The Pixel 4 smartphone is displayed during the Made by Google event in New York, U.S., on Tuesday, … [+]
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In the not-to-distant past it was easy to assume AI assistant technology would stay as a gimmick.
We assumed the sassy pre-programmed one-liners – when you ask the in-built AI a cheeky question – was as far as the technology would go. For a long time, that was true. But Google’s tech has snowballed in the last few years and now we’re seeing what’s really possible as rivals look on forlorn.
Google’s recent initiative of regular feature drops has become the stage for major device upgrades. The last, which landed earlier this week, delivered non-flashy new features that genuinely improve the day-to-day experience of using a Pixel.
This is something Google has become adept at in recent years. Yes, Duplex grabbed headlines. But the real advances have been in the less talked about features, like Live Caption (which automatically generates captions for any muted video), Call Screening (which screens callers before your phone rings to see if they’re spam) and my personal favourite – the Recorder app.
It’s the Recorder app that has caught my eye in the recent update. For the uninitiated, Google released an audio recorder application with the Pixel 4 last October which automatically transcribes voices, adds in punctuation and lets you search for claps, certain words or sounds.
It works offline (all of the processing is done on the phone) and is free with some Google Pixel phones. For a journalist who was paying quite a lot of money for other less impressive services, this has been immensely useful – which I imagine is the case for anyone who has to commit words to digital paper regularly.
The latest feature drop has added some Assistant integration to Recorder that lets users ask Assistant to start a recording, or find certain recordings. There’s also a new skill to quickly save a recording directly to Google Docs. These are small, but vital, improvements that edge my phone closer to the mobile-office future smartphones have always promised- but never really delivered on.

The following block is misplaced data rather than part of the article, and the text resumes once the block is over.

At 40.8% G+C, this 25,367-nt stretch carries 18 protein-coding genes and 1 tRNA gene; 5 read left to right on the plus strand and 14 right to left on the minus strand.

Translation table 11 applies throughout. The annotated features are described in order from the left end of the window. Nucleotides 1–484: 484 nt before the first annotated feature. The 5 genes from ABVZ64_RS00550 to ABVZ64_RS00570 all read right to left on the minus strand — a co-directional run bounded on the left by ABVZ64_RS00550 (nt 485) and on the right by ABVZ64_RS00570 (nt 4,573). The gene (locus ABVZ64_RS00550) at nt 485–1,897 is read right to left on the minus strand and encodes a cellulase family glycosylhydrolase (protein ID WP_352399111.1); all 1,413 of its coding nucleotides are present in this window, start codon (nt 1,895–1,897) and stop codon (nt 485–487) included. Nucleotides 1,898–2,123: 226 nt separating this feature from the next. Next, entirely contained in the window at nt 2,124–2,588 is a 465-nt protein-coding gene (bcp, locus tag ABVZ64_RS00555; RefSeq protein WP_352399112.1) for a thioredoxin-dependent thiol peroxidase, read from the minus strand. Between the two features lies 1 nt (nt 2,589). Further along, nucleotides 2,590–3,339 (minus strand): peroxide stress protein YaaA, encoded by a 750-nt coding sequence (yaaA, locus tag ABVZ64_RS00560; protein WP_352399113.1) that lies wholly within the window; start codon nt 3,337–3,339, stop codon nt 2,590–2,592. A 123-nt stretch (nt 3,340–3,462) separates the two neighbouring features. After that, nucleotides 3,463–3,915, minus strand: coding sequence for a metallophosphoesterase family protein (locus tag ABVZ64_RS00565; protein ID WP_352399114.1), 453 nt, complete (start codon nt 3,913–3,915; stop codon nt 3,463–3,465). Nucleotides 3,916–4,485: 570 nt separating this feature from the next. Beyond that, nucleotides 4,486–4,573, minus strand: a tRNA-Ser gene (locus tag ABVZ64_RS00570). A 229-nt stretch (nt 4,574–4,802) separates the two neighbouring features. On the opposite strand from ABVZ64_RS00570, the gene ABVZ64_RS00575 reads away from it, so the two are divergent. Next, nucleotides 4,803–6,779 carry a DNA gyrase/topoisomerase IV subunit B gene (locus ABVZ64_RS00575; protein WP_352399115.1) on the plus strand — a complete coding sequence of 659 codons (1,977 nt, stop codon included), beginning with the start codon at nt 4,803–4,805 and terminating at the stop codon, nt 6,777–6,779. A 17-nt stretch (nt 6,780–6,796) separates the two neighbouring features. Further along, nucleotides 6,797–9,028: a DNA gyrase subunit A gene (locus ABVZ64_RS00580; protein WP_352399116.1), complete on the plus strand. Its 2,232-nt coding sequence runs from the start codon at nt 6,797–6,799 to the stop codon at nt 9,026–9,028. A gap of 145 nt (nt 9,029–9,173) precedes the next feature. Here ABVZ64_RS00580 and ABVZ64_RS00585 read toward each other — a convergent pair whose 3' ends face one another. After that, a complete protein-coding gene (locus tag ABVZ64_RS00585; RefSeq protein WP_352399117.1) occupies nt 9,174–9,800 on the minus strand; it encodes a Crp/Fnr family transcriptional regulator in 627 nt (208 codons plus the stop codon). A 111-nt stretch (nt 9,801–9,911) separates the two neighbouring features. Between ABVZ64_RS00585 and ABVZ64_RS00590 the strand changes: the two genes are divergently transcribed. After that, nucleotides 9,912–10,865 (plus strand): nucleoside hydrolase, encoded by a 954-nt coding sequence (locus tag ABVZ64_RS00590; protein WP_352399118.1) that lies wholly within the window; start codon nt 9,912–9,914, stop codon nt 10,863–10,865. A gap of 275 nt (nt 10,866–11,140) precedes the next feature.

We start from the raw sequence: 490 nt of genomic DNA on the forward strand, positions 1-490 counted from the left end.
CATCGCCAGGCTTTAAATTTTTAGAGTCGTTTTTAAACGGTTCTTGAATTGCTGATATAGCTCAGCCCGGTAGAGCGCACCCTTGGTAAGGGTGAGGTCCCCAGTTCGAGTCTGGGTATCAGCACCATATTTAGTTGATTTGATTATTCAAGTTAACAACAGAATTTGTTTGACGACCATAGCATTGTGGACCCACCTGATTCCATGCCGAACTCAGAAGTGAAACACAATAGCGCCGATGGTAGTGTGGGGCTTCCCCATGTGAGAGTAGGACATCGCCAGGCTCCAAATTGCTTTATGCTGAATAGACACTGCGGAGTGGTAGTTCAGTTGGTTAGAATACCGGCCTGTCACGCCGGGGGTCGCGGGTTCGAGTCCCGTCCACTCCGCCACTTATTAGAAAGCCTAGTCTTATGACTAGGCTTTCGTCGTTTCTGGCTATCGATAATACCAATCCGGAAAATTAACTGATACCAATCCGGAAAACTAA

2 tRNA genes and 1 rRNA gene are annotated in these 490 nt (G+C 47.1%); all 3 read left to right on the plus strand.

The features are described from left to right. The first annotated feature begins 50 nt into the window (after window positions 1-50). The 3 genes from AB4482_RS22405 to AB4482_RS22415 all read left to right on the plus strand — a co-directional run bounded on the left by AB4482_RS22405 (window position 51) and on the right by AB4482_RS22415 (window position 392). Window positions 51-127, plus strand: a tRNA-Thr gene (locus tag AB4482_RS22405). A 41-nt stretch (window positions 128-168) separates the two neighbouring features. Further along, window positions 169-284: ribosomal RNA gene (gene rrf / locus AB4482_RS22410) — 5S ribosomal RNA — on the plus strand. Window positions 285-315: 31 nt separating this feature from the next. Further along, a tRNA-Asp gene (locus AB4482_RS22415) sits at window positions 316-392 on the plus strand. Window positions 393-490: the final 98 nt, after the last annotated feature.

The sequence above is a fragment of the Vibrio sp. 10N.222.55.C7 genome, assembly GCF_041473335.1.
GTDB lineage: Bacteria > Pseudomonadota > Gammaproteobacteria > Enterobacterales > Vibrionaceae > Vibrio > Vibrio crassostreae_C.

Another update has merged some of Google’s Digital Wellbeing app functionality with the Clock app. Users can now see a breakdown of what they were browsing – and for how long – when they should’ve been sleeping, all of which now occurs in the Clock app.
So the next time you go to set your alarm, you’ll see the raw numbers on your late-night Instagram session. It’s a small bit of data that could make a genuine impact in your day-to-day life, presented to you in a place you likely visit daily: your alarm clock.
As I say, these aren’t exactly groundbreaking updates. But they are impactful. Robo-calling your local restaurant to book a table is great, but I’ll take a decently punctuated transcript of a long, boring, interview any day.
Google’s unrivalled work in its Assistant technology makes all of this possible. It takes mundane tasks and makes them less tedious, which is what I want from any technology that claims to be ‘smart’.
These aren’t infrequent updates to fix bugs or security vulnerabilities – Google’s monthly security update does that. Rather a seemingly never-ending stream of new Assistant-inspired inventions that are mostly exclusive to Pixel phones. For Google’s rivals like Apple and Samsung, that means a Pixel phone – however badly it fell on its face at launch – can challenge throughout the year with incessant new feature updates.
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